06:44

Well you know you have beefy rails

06:46

when you need a grease pump for these.

06:48

I think it's good enough for now

06:50

but this is something

06:51

that I'm going to look into

06:54

for maybe a future version.

06:55

I already added the temperature sensor

06:59

to the grill plate

07:00

and also added this ceramic felt

07:03

to insulate the heater

07:04

from the rest of the electronics.

07:06

Speaking of which,

07:08

now it's time to add the electronics.

07:10

I'm going to reuse most of the electronics

07:12

from this original grill plate

07:14

that I've shown

07:14

in the previous video.

07:17

The reason for the new plate is well...

07:20

and also when I bought the new one,

07:22

the picture showed

07:24

that it didn't have this hole

07:25

and it was completely flat

07:27

which I thought would

07:28

make it easier for this purpose

07:30

but well for some reason

07:33

this isn't completely flat.

07:35

It misses the hole though,

07:37

but it's different from the picture.

07:38

So I'm going to change some things.

07:40

One of them is the PSU.

07:42

This is used for LEDs

07:44

and this is pretty small

07:46

and this one is 300 Watts

07:48

and the smaller one is 150.

07:50

So I'm going to repurpose most of this.

07:53

I will also add a second solid state relay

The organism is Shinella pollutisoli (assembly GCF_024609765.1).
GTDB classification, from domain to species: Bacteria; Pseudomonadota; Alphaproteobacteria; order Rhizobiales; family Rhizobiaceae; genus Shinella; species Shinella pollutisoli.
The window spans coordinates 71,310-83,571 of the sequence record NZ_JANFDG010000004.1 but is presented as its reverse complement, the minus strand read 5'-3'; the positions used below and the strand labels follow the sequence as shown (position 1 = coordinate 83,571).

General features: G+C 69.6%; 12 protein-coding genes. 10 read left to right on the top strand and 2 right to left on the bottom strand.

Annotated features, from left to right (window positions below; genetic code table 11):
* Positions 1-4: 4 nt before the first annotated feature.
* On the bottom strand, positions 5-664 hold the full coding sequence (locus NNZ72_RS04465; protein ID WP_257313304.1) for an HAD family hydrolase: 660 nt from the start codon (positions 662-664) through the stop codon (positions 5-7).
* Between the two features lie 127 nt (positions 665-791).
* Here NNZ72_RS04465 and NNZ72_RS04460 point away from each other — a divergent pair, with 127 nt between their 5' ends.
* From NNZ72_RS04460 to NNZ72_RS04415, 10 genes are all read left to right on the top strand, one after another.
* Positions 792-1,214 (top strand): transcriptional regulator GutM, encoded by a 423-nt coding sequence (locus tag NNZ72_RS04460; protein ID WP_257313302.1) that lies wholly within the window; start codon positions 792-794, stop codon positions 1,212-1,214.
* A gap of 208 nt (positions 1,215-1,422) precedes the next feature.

07:56

for the future possibility

07:59

of having a chamber heater.

08:14

I removed the electronics

08:15

from the old grill plate

08:16

and now it's time

08:17

to add it to the new one.

08:18

It must be oriented differently

08:20

and I didn't want to torture

08:21

my laser cutter again

08:22

like I did last time

08:23

when cutting in PCB material.

08:25

So I parted up with PCBWay

08:27

and they delivered a bare PCB

08:29

with all holes at the right location.

08:31

PCBWay is one of the most experienced

08:33

PCB manufacturers in China.

08:35

The process was very simple,

08:37

especially in my case where I only

08:38

needed the PCB outline.

08:40

I just uploaded files,

08:41

selected the required thickness,

08:43

clicked order

08:44

and now I'm here adding rivet nuts to it.

08:46

I could have all gone fancy with electronics

08:48

which would have been possible

08:49

because they can manufacture

08:50

high-end complex PCBs,

08:52

flex-rigid PCBs

08:53

and they can assemble them.

08:55

I used PCB only for

08:56

its mechanical properties.